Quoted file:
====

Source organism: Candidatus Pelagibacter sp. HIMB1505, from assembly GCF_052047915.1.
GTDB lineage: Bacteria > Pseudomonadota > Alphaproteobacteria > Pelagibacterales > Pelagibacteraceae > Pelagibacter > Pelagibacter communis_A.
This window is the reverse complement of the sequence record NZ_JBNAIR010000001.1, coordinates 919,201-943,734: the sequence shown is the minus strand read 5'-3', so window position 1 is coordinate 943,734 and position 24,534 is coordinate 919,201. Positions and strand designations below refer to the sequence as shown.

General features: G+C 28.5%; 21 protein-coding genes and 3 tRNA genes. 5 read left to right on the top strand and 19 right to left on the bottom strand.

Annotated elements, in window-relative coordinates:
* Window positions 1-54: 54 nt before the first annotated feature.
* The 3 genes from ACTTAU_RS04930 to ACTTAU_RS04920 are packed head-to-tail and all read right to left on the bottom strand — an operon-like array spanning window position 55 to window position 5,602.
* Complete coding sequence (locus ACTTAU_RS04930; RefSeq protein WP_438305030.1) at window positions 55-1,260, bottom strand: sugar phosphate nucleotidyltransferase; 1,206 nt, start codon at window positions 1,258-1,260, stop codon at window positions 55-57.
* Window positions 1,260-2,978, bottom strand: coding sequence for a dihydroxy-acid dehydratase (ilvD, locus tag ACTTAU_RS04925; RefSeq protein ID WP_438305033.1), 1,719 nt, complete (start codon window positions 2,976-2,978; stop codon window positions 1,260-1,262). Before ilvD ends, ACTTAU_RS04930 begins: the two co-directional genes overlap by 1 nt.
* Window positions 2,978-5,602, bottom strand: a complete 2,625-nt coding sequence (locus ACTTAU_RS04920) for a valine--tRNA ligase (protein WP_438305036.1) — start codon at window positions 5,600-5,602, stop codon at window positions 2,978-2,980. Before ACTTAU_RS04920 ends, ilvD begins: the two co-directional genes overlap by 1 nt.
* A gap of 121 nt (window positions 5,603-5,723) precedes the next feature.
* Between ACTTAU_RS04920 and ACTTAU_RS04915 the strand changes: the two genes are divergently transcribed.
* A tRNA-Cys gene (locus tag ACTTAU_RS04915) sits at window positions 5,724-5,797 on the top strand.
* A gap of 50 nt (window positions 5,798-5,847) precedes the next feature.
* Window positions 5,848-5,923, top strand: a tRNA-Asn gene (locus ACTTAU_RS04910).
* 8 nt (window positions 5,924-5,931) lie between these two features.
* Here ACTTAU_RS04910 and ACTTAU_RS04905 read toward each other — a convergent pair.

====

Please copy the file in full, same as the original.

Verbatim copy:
Source organism: Candidatus Pelagibacter sp. HIMB1505, from assembly GCF_052047915.1.
GTDB lineage: Bacteria > Pseudomonadota > Alphaproteobacteria > Pelagibacterales > Pelagibacteraceae > Pelagibacter > Pelagibacter communis_A.
This window is the reverse complement of the sequence record NZ_JBNAIR010000001.1, coordinates 919,201-943,734: the sequence shown is the minus strand read 5'-3', so window position 1 is coordinate 943,734 and position 24,534 is coordinate 919,201. Positions and strand designations below refer to the sequence as shown.

General features: G+C 28.5%; 21 protein-coding genes and 3 tRNA genes. 5 read left to right on the top strand and 19 right to left on the bottom strand.

Annotated elements, in window-relative coordinates:
* Window positions 1-54: 54 nt before the first annotated feature.
* The 3 genes from ACTTAU_RS04930 to ACTTAU_RS04920 are packed head-to-tail and all read right to left on the bottom strand — an operon-like array spanning window position 55 to window position 5,602.
* Complete coding sequence (locus ACTTAU_RS04930; RefSeq protein WP_438305030.1) at window positions 55-1,260, bottom strand: sugar phosphate nucleotidyltransferase; 1,206 nt, start codon at window positions 1,258-1,260, stop codon at window positions 55-57.
* Window positions 1,260-2,978, bottom strand: coding sequence for a dihydroxy-acid dehydratase (ilvD, locus tag ACTTAU_RS04925; RefSeq protein ID WP_438305033.1), 1,719 nt, complete (start codon window positions 2,976-2,978; stop codon window positions 1,260-1,262). Before ilvD ends, ACTTAU_RS04930 begins: the two co-directional genes overlap by 1 nt.
* Window positions 2,978-5,602, bottom strand: a complete 2,625-nt coding sequence (locus ACTTAU_RS04920) for a valine--tRNA ligase (protein WP_438305036.1) — start codon at window positions 5,600-5,602, stop codon at window positions 2,978-2,980. Before ACTTAU_RS04920 ends, ilvD begins: the two co-directional genes overlap by 1 nt.
* A gap of 121 nt (window positions 5,603-5,723) precedes the next feature.
* Between ACTTAU_RS04920 and ACTTAU_RS04915 the strand changes: the two genes are divergently transcribed.
* A tRNA-Cys gene (locus tag ACTTAU_RS04915) sits at window positions 5,724-5,797 on the top strand.
* A gap of 50 nt (window positions 5,798-5,847) precedes the next feature.
* Window positions 5,848-5,923, top strand: a tRNA-Asn gene (locus ACTTAU_RS04910).
* 8 nt (window positions 5,924-5,931) lie between these two features.
* Here ACTTAU_RS04910 and ACTTAU_RS04905 read toward each other — a convergent pair.